According to another aspect of the invention, there is provided a method of addressing a digital image in a computer memory storage system comprising the steps of providing a digital image, wherein the size of said digital image can be expressed as a product of K-dimensions, allocating memory storage for said digital image, wherein the size of said allocated memory is the product of K powers of two, wherein each said power of two is the smallest power of two that is greater than the size of the associated dimension, and addressing each image element with an optimal ordering scheme. According to a further aspect of the invention, the optimal ordering offset for each image element (x According to a further aspect of the invention, K=3, and the coordinates are represented as (x, y, z), and the offset formula is defined by
According to a further aspect of the invention, the optimal ordering scheme is applied only to the N lowest order bits of the bit representation of each of the K dimensions. According to a further aspect of the invention, the offset for each image element (x According to a further aspect of the invention, the number of dimensions is 3, represented by (x, y, z), and wherein the offset for each image element (x, y, z) is defined by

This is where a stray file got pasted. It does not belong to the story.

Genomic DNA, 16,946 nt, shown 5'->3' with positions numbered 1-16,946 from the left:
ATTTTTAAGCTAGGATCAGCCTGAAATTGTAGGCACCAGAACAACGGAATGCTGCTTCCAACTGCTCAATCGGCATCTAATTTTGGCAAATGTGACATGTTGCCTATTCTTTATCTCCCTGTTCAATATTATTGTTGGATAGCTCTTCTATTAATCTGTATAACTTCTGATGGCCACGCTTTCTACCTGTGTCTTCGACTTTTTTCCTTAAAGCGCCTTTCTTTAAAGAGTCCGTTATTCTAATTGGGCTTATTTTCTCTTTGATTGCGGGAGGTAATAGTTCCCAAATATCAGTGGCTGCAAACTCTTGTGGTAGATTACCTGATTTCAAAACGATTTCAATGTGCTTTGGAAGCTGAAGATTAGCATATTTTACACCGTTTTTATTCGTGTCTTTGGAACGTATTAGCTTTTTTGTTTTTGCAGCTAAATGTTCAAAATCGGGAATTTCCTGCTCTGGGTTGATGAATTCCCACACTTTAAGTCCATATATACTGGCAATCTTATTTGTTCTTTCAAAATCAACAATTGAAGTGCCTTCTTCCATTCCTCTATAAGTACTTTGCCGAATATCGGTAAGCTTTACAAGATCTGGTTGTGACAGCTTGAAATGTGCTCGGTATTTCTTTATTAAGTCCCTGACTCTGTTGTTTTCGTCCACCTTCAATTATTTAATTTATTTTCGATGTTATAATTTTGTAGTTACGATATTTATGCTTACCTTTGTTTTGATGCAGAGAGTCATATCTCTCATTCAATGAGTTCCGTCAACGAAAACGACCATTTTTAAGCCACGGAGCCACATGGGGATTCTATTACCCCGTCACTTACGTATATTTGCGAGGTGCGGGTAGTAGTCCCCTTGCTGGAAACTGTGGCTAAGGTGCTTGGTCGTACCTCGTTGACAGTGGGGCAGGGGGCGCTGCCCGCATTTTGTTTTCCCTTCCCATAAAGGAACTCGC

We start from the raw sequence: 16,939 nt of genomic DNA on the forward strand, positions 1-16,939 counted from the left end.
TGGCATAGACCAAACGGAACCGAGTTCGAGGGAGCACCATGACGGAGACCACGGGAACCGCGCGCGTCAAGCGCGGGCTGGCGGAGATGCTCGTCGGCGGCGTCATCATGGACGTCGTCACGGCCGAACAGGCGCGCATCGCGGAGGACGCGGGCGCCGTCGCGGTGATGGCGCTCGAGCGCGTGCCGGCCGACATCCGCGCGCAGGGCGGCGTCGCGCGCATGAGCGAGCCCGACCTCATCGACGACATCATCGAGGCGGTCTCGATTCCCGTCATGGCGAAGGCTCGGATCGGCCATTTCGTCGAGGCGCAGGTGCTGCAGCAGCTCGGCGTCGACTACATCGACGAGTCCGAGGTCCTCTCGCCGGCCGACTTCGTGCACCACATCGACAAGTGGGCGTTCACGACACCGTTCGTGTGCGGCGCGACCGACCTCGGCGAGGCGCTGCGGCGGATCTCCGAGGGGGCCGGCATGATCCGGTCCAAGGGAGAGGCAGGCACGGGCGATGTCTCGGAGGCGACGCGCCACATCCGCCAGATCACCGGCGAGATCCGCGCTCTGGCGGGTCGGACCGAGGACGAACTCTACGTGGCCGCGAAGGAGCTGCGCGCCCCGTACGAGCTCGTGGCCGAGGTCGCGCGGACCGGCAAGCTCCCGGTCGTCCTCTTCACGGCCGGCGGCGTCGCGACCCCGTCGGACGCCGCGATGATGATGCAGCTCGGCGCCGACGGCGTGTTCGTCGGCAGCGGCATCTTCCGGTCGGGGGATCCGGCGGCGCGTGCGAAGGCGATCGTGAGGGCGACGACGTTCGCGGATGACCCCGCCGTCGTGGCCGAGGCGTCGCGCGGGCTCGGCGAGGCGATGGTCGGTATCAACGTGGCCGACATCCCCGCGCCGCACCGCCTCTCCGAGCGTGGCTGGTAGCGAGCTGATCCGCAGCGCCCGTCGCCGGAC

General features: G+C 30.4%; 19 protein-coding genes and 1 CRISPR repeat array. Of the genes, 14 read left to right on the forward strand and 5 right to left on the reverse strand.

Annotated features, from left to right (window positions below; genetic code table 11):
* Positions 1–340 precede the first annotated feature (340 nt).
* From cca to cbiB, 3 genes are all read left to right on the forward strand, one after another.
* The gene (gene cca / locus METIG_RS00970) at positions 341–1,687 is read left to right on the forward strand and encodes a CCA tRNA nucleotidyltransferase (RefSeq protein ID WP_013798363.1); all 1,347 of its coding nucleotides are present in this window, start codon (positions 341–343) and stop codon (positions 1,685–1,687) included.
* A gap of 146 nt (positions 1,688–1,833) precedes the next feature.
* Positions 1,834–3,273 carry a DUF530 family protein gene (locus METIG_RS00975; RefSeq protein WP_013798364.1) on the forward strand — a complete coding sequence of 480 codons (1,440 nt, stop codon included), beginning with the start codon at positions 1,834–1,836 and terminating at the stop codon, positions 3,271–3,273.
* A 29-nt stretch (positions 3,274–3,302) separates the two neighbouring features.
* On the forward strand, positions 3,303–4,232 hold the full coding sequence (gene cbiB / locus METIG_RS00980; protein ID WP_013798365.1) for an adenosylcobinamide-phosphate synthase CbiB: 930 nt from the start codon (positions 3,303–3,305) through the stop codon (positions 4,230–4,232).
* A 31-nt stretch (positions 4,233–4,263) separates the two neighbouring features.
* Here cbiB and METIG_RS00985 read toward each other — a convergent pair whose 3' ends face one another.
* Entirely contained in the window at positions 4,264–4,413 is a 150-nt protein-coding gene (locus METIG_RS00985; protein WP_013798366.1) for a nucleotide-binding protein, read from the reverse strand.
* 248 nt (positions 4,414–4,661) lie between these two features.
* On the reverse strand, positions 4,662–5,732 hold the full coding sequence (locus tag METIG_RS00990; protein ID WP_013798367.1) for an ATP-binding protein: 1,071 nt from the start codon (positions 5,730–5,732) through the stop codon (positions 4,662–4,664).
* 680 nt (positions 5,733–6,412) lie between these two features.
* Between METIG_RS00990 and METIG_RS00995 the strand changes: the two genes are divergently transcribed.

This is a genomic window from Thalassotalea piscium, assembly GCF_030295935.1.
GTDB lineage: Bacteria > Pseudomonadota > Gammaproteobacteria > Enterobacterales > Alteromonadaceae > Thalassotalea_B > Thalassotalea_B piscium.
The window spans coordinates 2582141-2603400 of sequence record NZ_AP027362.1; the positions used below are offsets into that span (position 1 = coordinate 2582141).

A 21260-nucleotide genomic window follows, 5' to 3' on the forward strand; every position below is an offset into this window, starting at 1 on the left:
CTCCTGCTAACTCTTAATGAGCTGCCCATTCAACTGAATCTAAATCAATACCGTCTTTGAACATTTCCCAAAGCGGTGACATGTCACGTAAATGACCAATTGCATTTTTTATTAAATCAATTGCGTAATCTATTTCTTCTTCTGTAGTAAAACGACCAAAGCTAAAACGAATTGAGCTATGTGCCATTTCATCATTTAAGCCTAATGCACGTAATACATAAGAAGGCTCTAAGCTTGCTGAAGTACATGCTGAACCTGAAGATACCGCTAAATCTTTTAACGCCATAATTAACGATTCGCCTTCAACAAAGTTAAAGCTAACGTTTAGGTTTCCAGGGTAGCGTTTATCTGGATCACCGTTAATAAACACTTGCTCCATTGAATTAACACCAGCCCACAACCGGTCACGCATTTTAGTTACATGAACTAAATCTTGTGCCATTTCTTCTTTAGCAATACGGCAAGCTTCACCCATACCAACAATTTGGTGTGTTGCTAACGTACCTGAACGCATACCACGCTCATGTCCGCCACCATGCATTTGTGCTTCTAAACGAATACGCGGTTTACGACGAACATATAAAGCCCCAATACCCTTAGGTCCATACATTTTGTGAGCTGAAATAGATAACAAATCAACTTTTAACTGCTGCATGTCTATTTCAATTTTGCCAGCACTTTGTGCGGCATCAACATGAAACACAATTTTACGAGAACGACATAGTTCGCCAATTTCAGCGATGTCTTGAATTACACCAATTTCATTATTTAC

According to another aspect of the invention, there is provided a method of addressing an image in a computer memory storage system comprising the steps of providing a image, wherein the size of said image can be expressed as a product of 3-dimensions, represented as N According to another aspect of the invention, there is provided a program storage device readable by a computer, tangibly embodying a program of instructions executable by the computer to perform the method steps for addressing a digital image in a computer memory. Exemplary embodiments of the invention as described herein generally include systems and methods for cache friendly memory addressing and ordering schemes. In the interest of clarity, not all features of an actual implementation which are well known to those of skill in the art are described in detail herein. As used herein, the term “image” refers to multi-dimensional data composed of discrete image elements (e.g., pixels for 2-D images and voxels for 3-D images). The image may be, for example, a medical image of a subject collected by computer tomography, magnetic resonance imaging, ultrasound, or any other medical imaging system known to one of skill in the art. The image may also be provided from non-medical contexts, such as, for example, remote sensing systems, electron microscopy, etc. Although an image can be thought of as a function from R An issue with traditional image memory storage in connection with image processing comes from the fact that voxels that are close to each other in the image volume are not necessarily close to each other in memory. Therefore, local operations may have to look to locations in memory that are far away and are thus not cached. More specifically, for all voxels, there is at least one direct neighbor that lies far away in memory. This arises from the fact that volumes are stored in lexicographic order: the first slice in stored, followed by the second, etc. Neighbors in the z direction are thus separated in memory by an entire slice, which can be quite big (for example, 512%512 unsigned shorts, i.e. 512 Kb). In an ideal case, the image would be stored so that close points in space are also close in memory, but this is not topologically possible. An alternative is to reduce the occurrence of memory-scattered neighborhoods. Cache-misses occur because z-neighbors are stored far away in memory. This is due to the fact that image slices are large. For smaller images, this problem does not occur. Indeed, if the entire image fits inside the cache, the problem disappears. According to an embodiment of the invention, an image slice can be broken up into small parts so that several slices could be cached at the same time. One way is to divide a slice into smaller squares. Then, only one subpart of the slice is stored in memory, and then the corresponding subpart below it, etc. until the bottom of the image is reached. Then, the second slice subpart is stored, and its corresponding subparts below it, etc. until the entire image is finally stored. Thus, an image of size (sx%sy%sz) can be seen as a collection of images of size (dx%dy%sz), where dx and dy are small enough, and these images are stored the usual way. This approach, referred to herein as collimator storage order, is illustrated in However, the collimator storage order approach can be improved upon. Note first that neighbor points are not optimally close to each other. There is still an entire slice between z-neighbors. It could help having close neighbors even closer because of the way the cache works in hierarchy. Second, it can be difficult to find an optimal size for a slice subpart, because cache size varies across configurations, and also because the behavior of the cache is quite complex. Consider for simplicity that an image has a size of 16%16%16. Each voxel can be addressed with three volume coordinates (x, y, z) ranging from 0 to 15, hence each using 4 bits, say (i In a collimator storage ordering, if the 16%16 slice is divided into four 8%8 subparts, the offset becomes: